Tag Archives: REST

Ten ways to build an unmaintainable web application

Old-school hackers had a long tradition of ensuring job security by building applications so unmaintainable that only the original authors could work on them. But in these days of web applications, unmaintainability has fallen by the wayside. Instead, design fads like CRUD, REST, MVC, DRY, and KISS, have eliminated the average programmer’s job security.

Here are ten quick tips for achieving maximum unmaintainability in your web application. Following them will ensure that, in thirty years, a web programmer like you will be as valuable as a fifty-eight year old COBOL programmer contracting at $200/hr for a Fortune 500 company that still hasn’t migrated off of PL/1. You too will be able to live on a dairy farm in Pennsylvania, grow a beard down to your navel, and work in your underwear. And you’ll never have to learn anything new, work with anyone else, or start another new project.

  1. Mix it up. Put some JavaScript into external files, but be sure to intersperse JavaScript into your HTML, some of it in <script> tags. Cram multiple JavaScript statements into onclick and other event attributes — the longer, the better. Do the same with CSS; put some into external files, some in <style> tags, and also put some critical CSS into complex style attributes. And remember to put most of your <script> and <style> tags in the middle of the page content, instead of in the <head>, so that they will be difficult to find.
  2. Make everything dynamic. Generate JavaScript and CSS in your HTML templates. Think of it as another type of eval. Generate HTML server-side using templates and browser-side using JavaScript. What’s harder than working around a obscure IE layout bug with weird markup tweaks? Making sure both your server templates and your JavaScript HTML generation work around the same bug with the same HTML black magic.
  3. Abstraction, Shmabstraction. Pass lots of data from the server to the browser, store it in hidden form fields in the page, and then pass it back, unchanged, when submitting the form. That way, when the back-end data model changes, you get to rewrite part of the interface too. Allow data-model or server implementation details to creep into the interface implementation. Is the database sharded? Is the cache dirty? Does this row use a composite key? No need to have the server abstract these details, just pass that information to the JavaScript and let it sort everything out. That way, a sysadmin or a DBA can break the UI just as easily as a web designer can.
  4. Keep your data unstructured. Make sure all communication between the browser and the server is just a flat list of key/value parameters. Some of your parameters will be data to store, others will be modes or flags that affect the behavior of the service you’re hitting, and still others will be modifiers to display messages or affect the behavior of the UI. Keeping your data unstructured ensures these different types of parameters will collide. Often.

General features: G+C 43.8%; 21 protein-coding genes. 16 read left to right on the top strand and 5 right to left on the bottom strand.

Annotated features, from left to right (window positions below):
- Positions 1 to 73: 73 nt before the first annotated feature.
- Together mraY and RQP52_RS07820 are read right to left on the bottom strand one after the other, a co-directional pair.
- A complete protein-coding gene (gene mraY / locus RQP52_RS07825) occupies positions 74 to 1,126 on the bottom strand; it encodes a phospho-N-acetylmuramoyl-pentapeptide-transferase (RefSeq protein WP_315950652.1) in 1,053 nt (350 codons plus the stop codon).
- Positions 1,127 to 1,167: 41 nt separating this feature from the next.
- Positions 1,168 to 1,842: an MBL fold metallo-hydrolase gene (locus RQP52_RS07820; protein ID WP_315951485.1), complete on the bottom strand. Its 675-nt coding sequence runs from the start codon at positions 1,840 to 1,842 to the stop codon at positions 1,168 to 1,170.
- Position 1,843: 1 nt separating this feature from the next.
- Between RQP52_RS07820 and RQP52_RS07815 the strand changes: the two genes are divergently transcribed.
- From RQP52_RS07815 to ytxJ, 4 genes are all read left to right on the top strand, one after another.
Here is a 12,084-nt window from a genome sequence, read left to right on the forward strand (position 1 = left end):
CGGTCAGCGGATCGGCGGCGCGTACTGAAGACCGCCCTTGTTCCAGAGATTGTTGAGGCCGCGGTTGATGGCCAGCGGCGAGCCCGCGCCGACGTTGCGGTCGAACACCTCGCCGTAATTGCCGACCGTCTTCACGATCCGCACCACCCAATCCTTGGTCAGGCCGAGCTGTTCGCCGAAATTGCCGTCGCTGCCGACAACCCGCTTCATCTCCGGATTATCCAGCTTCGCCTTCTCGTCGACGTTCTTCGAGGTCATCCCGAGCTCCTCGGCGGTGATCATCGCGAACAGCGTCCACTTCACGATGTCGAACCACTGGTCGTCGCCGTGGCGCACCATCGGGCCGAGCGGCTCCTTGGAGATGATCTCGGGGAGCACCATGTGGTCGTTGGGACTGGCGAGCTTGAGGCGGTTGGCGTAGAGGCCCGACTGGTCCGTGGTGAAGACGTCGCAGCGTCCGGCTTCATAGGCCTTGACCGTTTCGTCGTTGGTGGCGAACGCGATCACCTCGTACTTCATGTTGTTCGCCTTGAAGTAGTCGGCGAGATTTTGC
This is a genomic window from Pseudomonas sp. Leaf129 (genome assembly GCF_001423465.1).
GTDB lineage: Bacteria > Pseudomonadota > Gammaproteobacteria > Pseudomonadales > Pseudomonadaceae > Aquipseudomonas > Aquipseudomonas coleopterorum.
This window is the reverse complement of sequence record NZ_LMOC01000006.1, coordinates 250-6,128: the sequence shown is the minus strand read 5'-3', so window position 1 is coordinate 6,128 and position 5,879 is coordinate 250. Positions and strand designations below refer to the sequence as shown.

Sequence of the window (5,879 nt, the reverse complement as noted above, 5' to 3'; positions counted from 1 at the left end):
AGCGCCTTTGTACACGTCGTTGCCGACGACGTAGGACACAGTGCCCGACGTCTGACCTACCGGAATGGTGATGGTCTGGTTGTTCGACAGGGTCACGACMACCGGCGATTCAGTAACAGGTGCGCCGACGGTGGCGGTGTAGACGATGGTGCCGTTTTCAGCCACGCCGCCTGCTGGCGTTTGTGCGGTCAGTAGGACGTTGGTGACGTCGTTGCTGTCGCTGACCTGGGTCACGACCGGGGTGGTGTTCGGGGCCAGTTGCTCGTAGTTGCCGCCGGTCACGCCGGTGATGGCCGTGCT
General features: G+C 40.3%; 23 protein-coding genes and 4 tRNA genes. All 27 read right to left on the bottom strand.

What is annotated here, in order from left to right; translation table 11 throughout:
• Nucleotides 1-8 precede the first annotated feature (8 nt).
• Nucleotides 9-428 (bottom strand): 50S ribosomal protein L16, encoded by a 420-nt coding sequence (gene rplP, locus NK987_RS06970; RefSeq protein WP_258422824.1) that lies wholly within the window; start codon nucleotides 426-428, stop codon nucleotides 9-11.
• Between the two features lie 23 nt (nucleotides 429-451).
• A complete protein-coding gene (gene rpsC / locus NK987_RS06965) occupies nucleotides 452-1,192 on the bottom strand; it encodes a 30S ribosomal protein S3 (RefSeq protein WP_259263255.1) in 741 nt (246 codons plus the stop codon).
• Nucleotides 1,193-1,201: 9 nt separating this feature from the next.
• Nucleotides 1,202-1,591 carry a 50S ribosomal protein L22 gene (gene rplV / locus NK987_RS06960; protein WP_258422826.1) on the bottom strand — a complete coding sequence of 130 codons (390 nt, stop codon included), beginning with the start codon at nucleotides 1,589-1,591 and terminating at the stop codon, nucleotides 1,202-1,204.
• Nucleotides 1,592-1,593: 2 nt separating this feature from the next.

5. Commit to a platform. Don’t waste your time checking to see if your pages work in all browsers (at least not until you’re totally done). Better yet, develop only in a single browser and don’t even bother to find out whether the features you’re relying on even exist in other browsers. Nothing is more fragile than an application that’s tightly tied to a single platform.
  6. Trust the browser. Rely soley on JavaScript input checking for some data — don’t check input on the server-side. Store sensitive data in hidden form fields. Put authorization checks in the JavaScript rather than on the server. Parameters like authorized=1 just scream out for URL hacking, and storing them in hidden form fields is only slightly harder to hack.
  7. Trust the server. Rely soley on the server to check, store, and generate only valid data in some places. That way, a DBA can change a single column constraint or data-type, and parts of the UI start to fail.
  8. Don’t use DOCTYPEs. That way you’ll never be sure what rendering mode different browsers are going to use to render your content.
  9. Ignore the cascade. Don’t bother to understand what the C in CSS stands for.  Just keep overriding styles until a page element looks the way you want. That way, your styles will be fragile and will break unexpectedly when an intern changes something a reasonable person would expect to be unrelated.
  10. Don’t use classes or ids. Instead, always write JavaScript and CSS that finds nodes based on tag name, name, alt or title attributes, or by their position in the DOM. That way when anything in the page changes, the hierarchy, the attributes, or when the site is translated into another language, things break. If you do end up using class or id, be sure to make a separate class for every node in your document and assign the same id to several different nodes.

If, however, you want to write flexible code that can react to and evolve with the ever-changing needs of its users, even after you have left the project in the hands of a clever but inexperienced hacker, you should probably avoid these techniques, and read up on some of those lame new design fads instead.

Special thanks to all the programmers whose code has illuminated these techniques over the years. My job may not be as secure as yours, but at least my code, and my conscience, are clear.